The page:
Services for Anxiety Disorders

Feelings of stress and anxiety are normal; but, when these feelings start affecting daily life, a larger anxiety disorder may be to blame. Meridian HealthCare has services to help with a variety of mental illnesses, including all types of anxiety disorders.

What Is Anxiety?

Occasional anxiety, like temporary worry or fear, is a normal part of life. But for people with an anxiety disorder, those feelings do not go away and actually get worse over time.

Anxiety disorders vary from person to person. In some cases, an individual can experience severe and almost debilitating anxiety while other people have chronic symptoms that are mild enough to be thought of as “normal.”

Risk Factors

As with any mental health condition, family history is a risk factor for developing anxiety. However, not all anxiety risk factors are genetic.

Anxiety can develop from outside circumstances, too. For example, someone who experiences a traumatic event can develop post-traumatic stress disorder (PTSD). Similarly, marginalized groups may struggle with anxiety due to stressful personal experiences.

Anxiety counseling session at Meridian Healthcare

Anxiety Disorder Treatment at Meridian

For more information on anxiety disorders or the treatment options available, call Meridian HealthCare today. Our staff of mental health professionals can work with you to diagnose concerns and develop personalized treatment plans so you don’t have to struggle with anxiety or any other mental disorder.

Types of Anxiety Disorder

Stressful situations affect everyone differently. What doesn’t bother one person can cause intense anxiety for another. And with an anxiety disorder, these stressful feelings linger.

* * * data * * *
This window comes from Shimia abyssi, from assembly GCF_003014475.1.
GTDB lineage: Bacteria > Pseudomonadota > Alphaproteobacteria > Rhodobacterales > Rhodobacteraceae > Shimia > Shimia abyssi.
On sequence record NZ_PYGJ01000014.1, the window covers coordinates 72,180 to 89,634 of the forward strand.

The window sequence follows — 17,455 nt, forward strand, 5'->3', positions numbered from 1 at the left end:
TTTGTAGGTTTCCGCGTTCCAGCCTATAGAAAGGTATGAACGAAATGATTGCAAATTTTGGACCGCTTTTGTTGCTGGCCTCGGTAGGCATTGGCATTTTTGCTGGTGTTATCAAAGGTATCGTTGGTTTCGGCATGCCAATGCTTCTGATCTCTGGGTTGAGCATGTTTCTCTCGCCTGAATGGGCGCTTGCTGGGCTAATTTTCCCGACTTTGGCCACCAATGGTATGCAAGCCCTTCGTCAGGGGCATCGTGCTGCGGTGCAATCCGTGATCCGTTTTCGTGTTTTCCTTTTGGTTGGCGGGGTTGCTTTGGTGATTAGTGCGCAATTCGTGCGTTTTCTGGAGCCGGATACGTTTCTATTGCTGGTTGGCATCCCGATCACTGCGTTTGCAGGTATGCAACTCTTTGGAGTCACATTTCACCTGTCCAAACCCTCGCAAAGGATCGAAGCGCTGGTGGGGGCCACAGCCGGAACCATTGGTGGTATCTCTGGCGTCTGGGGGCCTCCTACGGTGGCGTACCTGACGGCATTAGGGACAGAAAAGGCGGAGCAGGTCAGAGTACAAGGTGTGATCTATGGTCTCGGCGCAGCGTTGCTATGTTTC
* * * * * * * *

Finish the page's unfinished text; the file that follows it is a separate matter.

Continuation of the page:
Learn more about the different types of anxiety disorders below.

Generalized Anxiety Disorder

People with generalized anxiety disorder (GAD) experience chronic anxiety nearly every day. While not sparked by a singular event, they live with anxious feelings for months or even years.

Social Anxiety Disorder

People with social anxiety disorder have an intense fear of social situations. This fear is so strong that it often affects their daily life, preventing them from seeing friends or family members, going to work or school, using public transportation, or participating in any activity in public. It can develop for many different reasons, including self-consciousness.

Post-Traumatic Stress Disorder

Post-traumatic stress disorder (PTSD) develops after someone experiences or witnesses a traumatic event. Traumas can be one singular event (known as a “Big T Trauma”) or living through a long-lasting trauma for an extended period of time (known as “little t trauma”). People with PTSD often experience flashbacks where they relive their traumatic experiences.

Panic Disorder

People with panic disorders experience frequent panic attacks. Anyone can experience a panic attack, but this particular medical condition causes them frequently and often unexpectedly. People with a panic disorder commonly attempt to prevent attacks by avoiding potential stressors or triggers.

A panic attack is a sudden feeling of intense fear or doom with no clear danger present. Someone having a panic attack may experience chest pain, sweating, increased heart rate, trembling, or feel like they have no control over the situation (or their body).

Obsessive-Compulsive Disorder

Obsessive-compulsive disorder (OCD) is no longer listed as an anxiety disorder in the DSM-5. However, someone with OCD often experiences anxiety over their obsessions, according to the American Psychiatric Association.

OCD consists of compulsive thoughts that result in repetitive actions (like frequent hand washing). If someone with OCD cannot complete their compulsive action, they could experience heightened anxiety until it is complete.